Adolescents are attempting to find their own identity, struggling with social interactions, and wrestling with moral issues. The primary task of an adolescent is to discover their identity separate from their family and as a member of their community.
Physically, middle adolescents are finished with puberty. Physical growth is slowing down for females but continues for males.
As middle adolescents’ capacity for abstract thought continues to grow, they have greater capacity for setting goals and more interest in moral reasoning. You might notice your adolescent pondering the meaning of life during this stage, as well as demonstrating more consistent evidence of a conscience. Middle adolescents are attempting to establish their philosophy of life and often prefer to think about ideals rather than reality.
Middle adolescents are intensely involved with themselves. They are working to balance having high expectations for themselves and a poor self-concept. They continue to adjust to their changing body and often worry about being normal. Adolescents in this stage are concerned about their attractiveness and may have frequently changing relationships. They will also gain a more clearly defined sexual orientation. During this stage, adolescents tend to distance themselves from their parents and continue to drive toward independence. Complaints that parents are interfering with independence are abundant. They are often driven to make friends and have a greater reliance on them. During this stage, popularity can be an important issue. Middle adolescence can be full of feelings of love and passion. Intellectual interests gain importance during this time as energy becomes directed into creative and career interests.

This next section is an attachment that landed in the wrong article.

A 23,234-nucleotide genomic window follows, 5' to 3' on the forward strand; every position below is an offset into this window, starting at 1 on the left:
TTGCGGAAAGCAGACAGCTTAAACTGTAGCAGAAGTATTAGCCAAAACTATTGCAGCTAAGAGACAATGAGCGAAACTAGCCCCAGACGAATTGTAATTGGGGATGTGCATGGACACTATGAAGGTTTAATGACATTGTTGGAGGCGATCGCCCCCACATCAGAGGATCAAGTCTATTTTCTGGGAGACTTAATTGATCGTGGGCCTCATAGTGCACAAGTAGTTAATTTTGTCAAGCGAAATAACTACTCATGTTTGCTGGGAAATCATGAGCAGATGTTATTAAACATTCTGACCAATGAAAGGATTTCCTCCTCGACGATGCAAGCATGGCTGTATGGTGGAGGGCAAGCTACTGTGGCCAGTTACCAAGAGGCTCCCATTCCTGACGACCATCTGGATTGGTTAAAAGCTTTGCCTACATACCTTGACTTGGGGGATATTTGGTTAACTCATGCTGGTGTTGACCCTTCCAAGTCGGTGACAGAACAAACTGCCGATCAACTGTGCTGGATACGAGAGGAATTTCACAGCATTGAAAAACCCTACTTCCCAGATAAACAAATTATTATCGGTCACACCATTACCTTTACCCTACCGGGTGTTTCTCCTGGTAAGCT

Often, adolescents go through a period of withdrawing from responsibilities while they are sorting out their identity. Even the most compliant children might develop into adolescents who complain or grumble about chores or rules. If adolescence isn’t successfully navigated, they experience role confusion and turmoil. As adolescents attempt to gain independence, they can pull their parents or other adults into power struggles where the need to “be right” becomes the main issue. If the adolescent is overpowered, they might feel embarrassed, inadequate, resentful, and bitter. Anxiety can emerge regarding school and academic performance.